The vast majority of what people know about climate change comes not from scientific papers (obviously. Scientific papers are a bitch to read, even for scientists who know the language), and not from talks or presentations given by scientists, but from the media, newspapers and television news shows. And the picture they have presented us with is extraordinarily skewed. The view held by the vast majority of all scientists who have researched the problem of climate change is that: Climate change is real. Human activities are causing climate change to accelerate. At the current rate, sea levels will rise to unacceptable levels, destructive weather phenomena will increase in frequency and in severity. And yet the story you get from listening to the media is much different. The impression one gets from the media however is that there is a huge scientific war being waged between dissenters and assenters, leagues upon leagues marching on either side. This would understandably make you think that the proclamations of either side should be viewed with a grain of salt, and greatly undermines the credibility of the vast majority of scientists in the public mind. Whether intentionally or unintentionally, the media is implicit in greatly downplaying the effect climate change will have on its readers/listeners/watchers lives.
The way in which the media has given this impression is by giving vastly more airtime to deniers of climate change than to assenters, despite the numbers on each side. The public is led to believe that the deniers have a lot of sway and legitimate points, but in reality all the evidence points to the majority view2. They do this for many reasons. It first of all simply makes a better story to show the lone battlers, fighting for what they believe in against overwhelming odds. Those people also tend to have more to say, and will say it in such a way as to communicate more effectively with the public, untrained in science. If I was cynical, I would also say that the content of newspapers and news programs is under the control of people who have commercial interests in no meaningful legislation being made to combat climate change.
So yellow card to the media for misrepresenting scientific knowledge! Personally, I believe that for as long as the media is the way in which scientific knowledge is communicated to most people, they have a responsibility to represent it accurately and fairly, in the same way that journalists are tasked to tell the news. However, I have a yellow card for scientists in this affair also – they are also to blame! They have codified their knowledge, and abstracted it from everyday experience, and hidden it away behind strange language and indecipherable figures. And then they have turned around and complained that people don’t understand them any more! Big surprise scientists. Now that it has been made clear how important it is to convincingly communicate your work to the public, you need to start thinking of ways to do it better. MUCH better.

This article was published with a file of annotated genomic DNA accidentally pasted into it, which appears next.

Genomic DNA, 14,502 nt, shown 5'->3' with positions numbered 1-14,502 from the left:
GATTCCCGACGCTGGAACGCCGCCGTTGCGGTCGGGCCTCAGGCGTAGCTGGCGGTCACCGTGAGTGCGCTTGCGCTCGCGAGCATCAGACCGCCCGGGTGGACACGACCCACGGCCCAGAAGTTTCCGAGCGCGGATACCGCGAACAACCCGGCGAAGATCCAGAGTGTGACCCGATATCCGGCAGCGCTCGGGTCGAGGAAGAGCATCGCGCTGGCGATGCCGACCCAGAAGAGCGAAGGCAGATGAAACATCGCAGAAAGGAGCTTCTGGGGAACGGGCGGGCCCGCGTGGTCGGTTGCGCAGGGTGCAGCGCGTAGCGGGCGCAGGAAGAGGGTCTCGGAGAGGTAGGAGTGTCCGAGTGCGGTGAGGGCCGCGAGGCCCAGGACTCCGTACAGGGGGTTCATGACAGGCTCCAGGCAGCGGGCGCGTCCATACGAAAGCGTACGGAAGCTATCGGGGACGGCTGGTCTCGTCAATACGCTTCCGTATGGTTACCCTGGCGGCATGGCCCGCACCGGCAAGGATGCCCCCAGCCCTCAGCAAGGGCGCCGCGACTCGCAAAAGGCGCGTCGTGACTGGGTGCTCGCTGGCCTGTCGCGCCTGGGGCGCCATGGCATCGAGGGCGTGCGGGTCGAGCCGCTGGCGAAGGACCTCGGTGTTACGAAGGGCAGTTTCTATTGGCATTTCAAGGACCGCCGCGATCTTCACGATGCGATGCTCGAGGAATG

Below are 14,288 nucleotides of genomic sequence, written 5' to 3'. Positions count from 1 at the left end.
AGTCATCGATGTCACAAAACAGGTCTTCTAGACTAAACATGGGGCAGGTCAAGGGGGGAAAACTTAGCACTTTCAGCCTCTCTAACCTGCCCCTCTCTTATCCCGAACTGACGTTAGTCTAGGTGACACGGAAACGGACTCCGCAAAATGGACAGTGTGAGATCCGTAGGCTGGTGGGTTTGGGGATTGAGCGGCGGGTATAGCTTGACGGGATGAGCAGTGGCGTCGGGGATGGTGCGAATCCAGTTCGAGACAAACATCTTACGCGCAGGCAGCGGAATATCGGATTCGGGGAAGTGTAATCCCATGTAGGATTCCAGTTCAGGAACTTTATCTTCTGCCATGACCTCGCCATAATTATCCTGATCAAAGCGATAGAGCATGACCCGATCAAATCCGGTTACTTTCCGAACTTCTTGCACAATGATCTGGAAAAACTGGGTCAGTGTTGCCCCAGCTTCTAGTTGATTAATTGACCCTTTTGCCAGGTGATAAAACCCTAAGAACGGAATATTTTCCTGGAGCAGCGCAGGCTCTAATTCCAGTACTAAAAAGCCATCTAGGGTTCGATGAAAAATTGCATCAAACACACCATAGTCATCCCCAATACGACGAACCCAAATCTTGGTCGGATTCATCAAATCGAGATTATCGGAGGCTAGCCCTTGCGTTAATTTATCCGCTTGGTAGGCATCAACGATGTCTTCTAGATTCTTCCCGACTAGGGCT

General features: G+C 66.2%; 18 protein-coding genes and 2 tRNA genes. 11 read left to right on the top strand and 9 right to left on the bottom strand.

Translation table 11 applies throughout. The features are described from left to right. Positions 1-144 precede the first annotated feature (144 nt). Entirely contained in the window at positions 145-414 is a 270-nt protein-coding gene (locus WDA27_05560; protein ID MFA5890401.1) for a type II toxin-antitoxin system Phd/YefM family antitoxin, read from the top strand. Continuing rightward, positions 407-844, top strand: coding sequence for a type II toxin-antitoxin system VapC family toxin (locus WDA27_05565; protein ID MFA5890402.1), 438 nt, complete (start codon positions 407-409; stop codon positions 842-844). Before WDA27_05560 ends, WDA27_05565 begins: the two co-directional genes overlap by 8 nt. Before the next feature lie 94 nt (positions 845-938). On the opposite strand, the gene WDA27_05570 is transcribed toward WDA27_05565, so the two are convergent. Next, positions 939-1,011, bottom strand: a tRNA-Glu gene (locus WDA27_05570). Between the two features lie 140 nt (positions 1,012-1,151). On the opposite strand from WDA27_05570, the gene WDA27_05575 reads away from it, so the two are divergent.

How might that be done? I don’t have all the answers but I think it ought to start with some kind of direct communication between scientists and public, not so the scientist can talk to the public but so the public to talk back to the scientist! I think it is really important scientists get feedback directly from the people they are communicating to. This will help them to learn what they’re doing wrong, and how to improve. What are your views on this, readers?
 This is my absolute favourite, best trick I have. I can’t overstate how useful thinking more about things is. You should always be the first person to challenge your own views – if you don’t other people will surely do it for you! Maintaining a high level of credibility is best done by having good knowledge of and respect for every side of an argument.
 Disclaimer – there are many more issues at play in this particular debate, among them and particularly evident in the climategate incident was people without specialist knowledge and experience interpreting data and methods and getting things wrong. However I am focusing on the particular role of the media.